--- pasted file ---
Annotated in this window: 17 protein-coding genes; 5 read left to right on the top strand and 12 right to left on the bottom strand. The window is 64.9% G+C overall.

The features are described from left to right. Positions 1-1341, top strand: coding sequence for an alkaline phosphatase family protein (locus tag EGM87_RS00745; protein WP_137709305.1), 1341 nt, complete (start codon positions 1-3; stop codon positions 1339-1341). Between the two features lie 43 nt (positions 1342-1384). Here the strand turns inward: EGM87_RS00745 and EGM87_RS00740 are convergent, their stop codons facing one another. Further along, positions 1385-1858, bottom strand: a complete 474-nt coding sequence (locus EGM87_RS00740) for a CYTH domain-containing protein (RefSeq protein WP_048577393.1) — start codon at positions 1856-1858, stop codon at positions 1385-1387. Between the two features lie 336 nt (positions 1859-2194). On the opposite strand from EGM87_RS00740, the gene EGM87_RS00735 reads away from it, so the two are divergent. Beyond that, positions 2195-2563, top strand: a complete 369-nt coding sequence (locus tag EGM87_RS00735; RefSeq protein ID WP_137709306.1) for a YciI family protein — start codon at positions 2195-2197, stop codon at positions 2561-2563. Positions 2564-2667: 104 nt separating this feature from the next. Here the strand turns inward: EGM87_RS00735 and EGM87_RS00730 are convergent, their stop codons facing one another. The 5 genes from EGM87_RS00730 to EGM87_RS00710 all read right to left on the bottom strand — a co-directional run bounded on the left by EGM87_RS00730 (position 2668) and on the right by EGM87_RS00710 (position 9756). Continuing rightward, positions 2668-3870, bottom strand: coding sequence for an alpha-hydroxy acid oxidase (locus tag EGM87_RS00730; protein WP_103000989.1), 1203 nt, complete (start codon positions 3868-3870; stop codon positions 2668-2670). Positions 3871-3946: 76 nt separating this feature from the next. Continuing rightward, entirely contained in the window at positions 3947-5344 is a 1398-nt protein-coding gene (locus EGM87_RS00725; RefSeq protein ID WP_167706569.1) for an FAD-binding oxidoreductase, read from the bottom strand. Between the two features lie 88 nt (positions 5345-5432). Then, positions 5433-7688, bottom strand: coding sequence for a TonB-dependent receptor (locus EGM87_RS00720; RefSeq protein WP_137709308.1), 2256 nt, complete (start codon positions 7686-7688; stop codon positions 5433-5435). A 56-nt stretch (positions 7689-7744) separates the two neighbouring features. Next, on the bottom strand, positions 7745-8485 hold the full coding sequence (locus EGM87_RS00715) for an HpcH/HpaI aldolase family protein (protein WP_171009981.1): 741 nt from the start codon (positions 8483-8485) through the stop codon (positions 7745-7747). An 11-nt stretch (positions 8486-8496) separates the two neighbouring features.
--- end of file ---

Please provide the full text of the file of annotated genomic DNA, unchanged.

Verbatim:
Annotated in this window: 17 protein-coding genes; 5 read left to right on the top strand and 12 right to left on the bottom strand. The window is 64.9% G+C overall.

The features are described from left to right. Positions 1-1341, top strand: coding sequence for an alkaline phosphatase family protein (locus tag EGM87_RS00745; protein WP_137709305.1), 1341 nt, complete (start codon positions 1-3; stop codon positions 1339-1341). Between the two features lie 43 nt (positions 1342-1384). Here the strand turns inward: EGM87_RS00745 and EGM87_RS00740 are convergent, their stop codons facing one another. Further along, positions 1385-1858, bottom strand: a complete 474-nt coding sequence (locus EGM87_RS00740) for a CYTH domain-containing protein (RefSeq protein WP_048577393.1) — start codon at positions 1856-1858, stop codon at positions 1385-1387. Between the two features lie 336 nt (positions 1859-2194). On the opposite strand from EGM87_RS00740, the gene EGM87_RS00735 reads away from it, so the two are divergent. Beyond that, positions 2195-2563, top strand: a complete 369-nt coding sequence (locus tag EGM87_RS00735; RefSeq protein ID WP_137709306.1) for a YciI family protein — start codon at positions 2195-2197, stop codon at positions 2561-2563. Positions 2564-2667: 104 nt separating this feature from the next. Here the strand turns inward: EGM87_RS00735 and EGM87_RS00730 are convergent, their stop codons facing one another. The 5 genes from EGM87_RS00730 to EGM87_RS00710 all read right to left on the bottom strand — a co-directional run bounded on the left by EGM87_RS00730 (position 2668) and on the right by EGM87_RS00710 (position 9756). Continuing rightward, positions 2668-3870, bottom strand: coding sequence for an alpha-hydroxy acid oxidase (locus tag EGM87_RS00730; protein WP_103000989.1), 1203 nt, complete (start codon positions 3868-3870; stop codon positions 2668-2670). Positions 3871-3946: 76 nt separating this feature from the next. Continuing rightward, entirely contained in the window at positions 3947-5344 is a 1398-nt protein-coding gene (locus EGM87_RS00725; RefSeq protein ID WP_167706569.1) for an FAD-binding oxidoreductase, read from the bottom strand. Between the two features lie 88 nt (positions 5345-5432). Then, positions 5433-7688, bottom strand: coding sequence for a TonB-dependent receptor (locus EGM87_RS00720; RefSeq protein WP_137709308.1), 2256 nt, complete (start codon positions 7686-7688; stop codon positions 5433-5435). A 56-nt stretch (positions 7689-7744) separates the two neighbouring features. Next, on the bottom strand, positions 7745-8485 hold the full coding sequence (locus EGM87_RS00715) for an HpcH/HpaI aldolase family protein (protein WP_171009981.1): 741 nt from the start codon (positions 8483-8485) through the stop codon (positions 7745-7747). An 11-nt stretch (positions 8486-8496) separates the two neighbouring features.